Schües takes on several (possibly too many) tasks in her "The Power of Time: Temporal Experiences and A-temporal Thinking?" First, she works through the basics of Husserl's phenomenology of inner time-consciousness in order to explicate that "(a) time constitution presumes an embodied self, and (b) the self is temporalized by its ongoing activities in the world." (65) Next, she discusses how this individual, temporal subject is integrated into a community of subjects, and how socialization can de-center and de-present the individual. This makes possible the imposition of power on the individual, in the sense that the reciprocal relation of temporality and subjectivity can be disturbed. Finally, Schües argues that reflective thinking is a type of inner dialogue that requires leisure time, and thus, the social control of leisure time can ultimately lead to the impoverishment of the subject.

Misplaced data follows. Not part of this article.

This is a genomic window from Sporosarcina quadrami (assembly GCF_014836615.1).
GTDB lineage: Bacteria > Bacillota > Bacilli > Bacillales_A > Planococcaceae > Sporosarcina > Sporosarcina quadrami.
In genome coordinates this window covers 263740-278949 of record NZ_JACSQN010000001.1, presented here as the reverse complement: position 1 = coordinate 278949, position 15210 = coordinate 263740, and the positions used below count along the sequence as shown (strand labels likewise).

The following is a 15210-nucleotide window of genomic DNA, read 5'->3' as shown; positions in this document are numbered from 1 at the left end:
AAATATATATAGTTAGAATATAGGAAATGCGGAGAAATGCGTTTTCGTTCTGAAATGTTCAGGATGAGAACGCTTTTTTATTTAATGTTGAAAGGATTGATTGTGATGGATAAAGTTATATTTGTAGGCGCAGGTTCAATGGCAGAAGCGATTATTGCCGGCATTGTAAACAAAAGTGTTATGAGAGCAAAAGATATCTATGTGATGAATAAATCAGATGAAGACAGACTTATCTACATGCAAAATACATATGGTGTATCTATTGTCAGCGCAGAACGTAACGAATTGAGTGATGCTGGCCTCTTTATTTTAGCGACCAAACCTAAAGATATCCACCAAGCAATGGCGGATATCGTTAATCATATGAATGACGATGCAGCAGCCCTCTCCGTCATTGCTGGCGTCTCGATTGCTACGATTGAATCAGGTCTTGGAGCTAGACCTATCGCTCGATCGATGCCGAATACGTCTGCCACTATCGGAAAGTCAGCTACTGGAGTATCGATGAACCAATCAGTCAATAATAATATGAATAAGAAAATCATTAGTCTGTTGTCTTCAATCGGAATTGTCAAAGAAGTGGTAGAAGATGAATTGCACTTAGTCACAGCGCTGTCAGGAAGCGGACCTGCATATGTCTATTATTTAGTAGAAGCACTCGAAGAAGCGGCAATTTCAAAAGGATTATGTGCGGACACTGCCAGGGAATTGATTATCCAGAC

In "Gender and Anonymous Temporality", Silvia Stoller begins with a citation from filmmaker Maya Deren, in which Deren claims that women have a different sense of temporality than men on the basis of their reproductive capabilities. While Stoller agrees that there are gendered differences in our experiences of time, she takes issue with the biological basis of Deren's claims. Instead, Stoller points out that both biological and cultural factors can lead to gendered temporal differences, although neither of these does so necessarily. Further, she recognizes that the hint of biological essentialism in Deren's position is fraught with difficulties. Stoller then takes up the notion of anonymity in Merleau-Ponty, which he discusses primarily in relation to sexuality, but which she also sees as applicable to temporality. Referring to arguments she developed elsewhere, Stoller explains that anonymous sexuality is a "surplus" that grounds the manifestation of sexual difference. Given that, she argues, "anonymous temporality is a latent sphere of temporality that underlies the different time experiences of genders." (86-7) This anonymous temporality can be found more concretely in the different perspectives of the subject, the object, and in the social realm. In addition, it enables gendered experiences of time beyond the presumed distinction of man and woman.